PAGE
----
AFI - AFI (Cover Artwork)
Staff Review


AFI (2004)


I'll be the first to admit - this is almost a pointless review. Chances are that if you're reading this, you've already made up your mind on whether you hate, love, or carry no leaning opinion towards the once-East-Bay-hardcore-punk-outfit-turned-gothic-rockers AFI. So where does their Nitro Records perspective leave you?

Pretty much out of the psychographic.

Purely intended as a proper introduction to fans first associated with AFI from their 2003 major label debut full-length, Sing The Sorrow, AFI's self-titled retrospective album chronicles the band's back catalog, taking cuts from the band's five full-lengths and two EPs, and even throws in a couple rare tracks: "A Winter's Tale" comes from the Days Of The Phoenix single, "Lower It" from the vinyl version of Black Sails In The Sunset, and "Rolling Balls" and "Who Said You Could Touch Me?," both from the vinyl version of Very Proud Of Ya. The rest of the album comes from the readily available compact discs in stores everywhere.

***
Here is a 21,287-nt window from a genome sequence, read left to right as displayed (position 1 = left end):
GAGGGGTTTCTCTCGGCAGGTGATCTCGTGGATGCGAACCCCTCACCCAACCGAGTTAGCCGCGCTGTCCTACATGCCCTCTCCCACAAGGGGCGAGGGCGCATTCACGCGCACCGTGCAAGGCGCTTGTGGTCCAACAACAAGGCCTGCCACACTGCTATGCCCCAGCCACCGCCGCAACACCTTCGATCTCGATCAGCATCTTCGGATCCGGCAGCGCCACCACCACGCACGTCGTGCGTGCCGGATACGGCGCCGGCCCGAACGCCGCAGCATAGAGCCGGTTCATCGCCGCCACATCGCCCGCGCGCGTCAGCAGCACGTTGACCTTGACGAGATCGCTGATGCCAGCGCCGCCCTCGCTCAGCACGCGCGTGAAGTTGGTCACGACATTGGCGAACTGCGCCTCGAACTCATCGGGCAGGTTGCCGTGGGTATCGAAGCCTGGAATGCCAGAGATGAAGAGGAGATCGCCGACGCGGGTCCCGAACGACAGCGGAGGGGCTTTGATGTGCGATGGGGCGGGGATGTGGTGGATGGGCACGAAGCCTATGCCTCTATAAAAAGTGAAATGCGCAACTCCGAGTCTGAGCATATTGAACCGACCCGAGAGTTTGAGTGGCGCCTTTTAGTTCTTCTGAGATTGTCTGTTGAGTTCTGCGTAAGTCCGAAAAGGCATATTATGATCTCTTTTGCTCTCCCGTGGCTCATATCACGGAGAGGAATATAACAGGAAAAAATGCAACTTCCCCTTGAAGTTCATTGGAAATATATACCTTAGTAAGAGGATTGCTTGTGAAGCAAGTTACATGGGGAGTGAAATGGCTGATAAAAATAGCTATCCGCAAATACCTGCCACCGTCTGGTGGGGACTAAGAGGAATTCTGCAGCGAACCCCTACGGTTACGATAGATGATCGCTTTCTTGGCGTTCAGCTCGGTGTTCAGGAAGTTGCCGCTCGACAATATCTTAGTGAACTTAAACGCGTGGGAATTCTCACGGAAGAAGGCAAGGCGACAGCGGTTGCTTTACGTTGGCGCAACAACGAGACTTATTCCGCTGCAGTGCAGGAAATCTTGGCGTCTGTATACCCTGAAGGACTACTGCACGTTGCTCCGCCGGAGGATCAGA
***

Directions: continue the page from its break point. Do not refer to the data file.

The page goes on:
For these said new fans, it's a nice sampler of material that serves well for the ones looking to reap the benefits of the band's back catalog. The sequencing is mostly chronological, save for the twelfth of fiteen tracks, 1995's "I Wanna Get A Mohawk." "The Lost Souls" and "The Days Of The Phoenix" are widely regarded as two of the best tracks from The Art Of Drowning (hopefully not to the point where these listeners have previously heard them), and their inclusion here is appropriate. The tracks from the two EPs are nice surprises, and the fact that song lengths were taken into account when including older material are appreciative (the vinyl version of Very Proud Of Ya alone has four tracks).

For the rest of the current fans, it basically serves as a recommended mix tape of older material, one you could likely collaborate from your own recordings. The vinyl-only rare tracks are appetizing bites that could move a few copies from vinyl-straying fans looking for rarer material, but for the most part, it's doubtful many of them would be big on what's essentially to them a fifteen-song greatest hits compilation devoid of AFI's newest effort.